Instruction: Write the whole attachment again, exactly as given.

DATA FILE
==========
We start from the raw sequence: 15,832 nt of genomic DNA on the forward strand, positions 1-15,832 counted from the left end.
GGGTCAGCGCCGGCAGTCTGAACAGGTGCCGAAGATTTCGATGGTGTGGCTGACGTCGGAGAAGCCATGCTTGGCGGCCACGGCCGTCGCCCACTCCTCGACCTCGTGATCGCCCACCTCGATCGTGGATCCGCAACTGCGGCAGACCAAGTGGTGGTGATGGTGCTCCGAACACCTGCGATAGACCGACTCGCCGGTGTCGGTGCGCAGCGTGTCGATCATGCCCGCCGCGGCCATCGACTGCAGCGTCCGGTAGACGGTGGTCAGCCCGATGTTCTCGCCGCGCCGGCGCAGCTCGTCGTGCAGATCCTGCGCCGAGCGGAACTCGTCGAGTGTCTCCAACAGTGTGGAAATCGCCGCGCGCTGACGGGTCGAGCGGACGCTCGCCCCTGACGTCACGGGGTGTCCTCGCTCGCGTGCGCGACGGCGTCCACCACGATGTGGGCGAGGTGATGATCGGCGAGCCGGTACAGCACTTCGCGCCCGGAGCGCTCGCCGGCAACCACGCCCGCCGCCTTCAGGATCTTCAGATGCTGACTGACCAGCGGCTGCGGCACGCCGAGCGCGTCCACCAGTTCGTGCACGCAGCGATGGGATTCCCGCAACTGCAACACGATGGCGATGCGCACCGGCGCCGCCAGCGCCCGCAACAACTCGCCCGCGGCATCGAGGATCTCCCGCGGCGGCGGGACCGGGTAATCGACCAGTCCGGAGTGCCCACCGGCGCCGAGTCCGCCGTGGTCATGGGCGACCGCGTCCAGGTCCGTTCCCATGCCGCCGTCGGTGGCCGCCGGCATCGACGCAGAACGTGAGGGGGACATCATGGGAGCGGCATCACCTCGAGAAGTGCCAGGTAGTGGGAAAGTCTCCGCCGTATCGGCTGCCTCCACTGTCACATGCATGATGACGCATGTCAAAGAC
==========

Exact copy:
We start from the raw sequence: 15,832 nt of genomic DNA on the forward strand, positions 1-15,832 counted from the left end.
GGGTCAGCGCCGGCAGTCTGAACAGGTGCCGAAGATTTCGATGGTGTGGCTGACGTCGGAGAAGCCATGCTTGGCGGCCACGGCCGTCGCCCACTCCTCGACCTCGTGATCGCCCACCTCGATCGTGGATCCGCAACTGCGGCAGACCAAGTGGTGGTGATGGTGCTCCGAACACCTGCGATAGACCGACTCGCCGGTGTCGGTGCGCAGCGTGTCGATCATGCCCGCCGCGGCCATCGACTGCAGCGTCCGGTAGACGGTGGTCAGCCCGATGTTCTCGCCGCGCCGGCGCAGCTCGTCGTGCAGATCCTGCGCCGAGCGGAACTCGTCGAGTGTCTCCAACAGTGTGGAAATCGCCGCGCGCTGACGGGTCGAGCGGACGCTCGCCCCTGACGTCACGGGGTGTCCTCGCTCGCGTGCGCGACGGCGTCCACCACGATGTGGGCGAGGTGATGATCGGCGAGCCGGTACAGCACTTCGCGCCCGGAGCGCTCGCCGGCAACCACGCCCGCCGCCTTCAGGATCTTCAGATGCTGACTGACCAGCGGCTGCGGCACGCCGAGCGCGTCCACCAGTTCGTGCACGCAGCGATGGGATTCCCGCAACTGCAACACGATGGCGATGCGCACCGGCGCCGCCAGCGCCCGCAACAACTCGCCCGCGGCATCGAGGATCTCCCGCGGCGGCGGGACCGGGTAATCGACCAGTCCGGAGTGCCCACCGGCGCCGAGTCCGCCGTGGTCATGGGCGACCGCGTCCAGGTCCGTTCCCATGCCGCCGTCGGTGGCCGCCGGCATCGACGCAGAACGTGAGGGGGACATCATGGGAGCGGCATCACCTCGAGAAGTGCCAGGTAGTGGGAAAGTCTCCGCCGTATCGGCTGCCTCCACTGTCACATGCATGATGACGCATGTCAAAGAC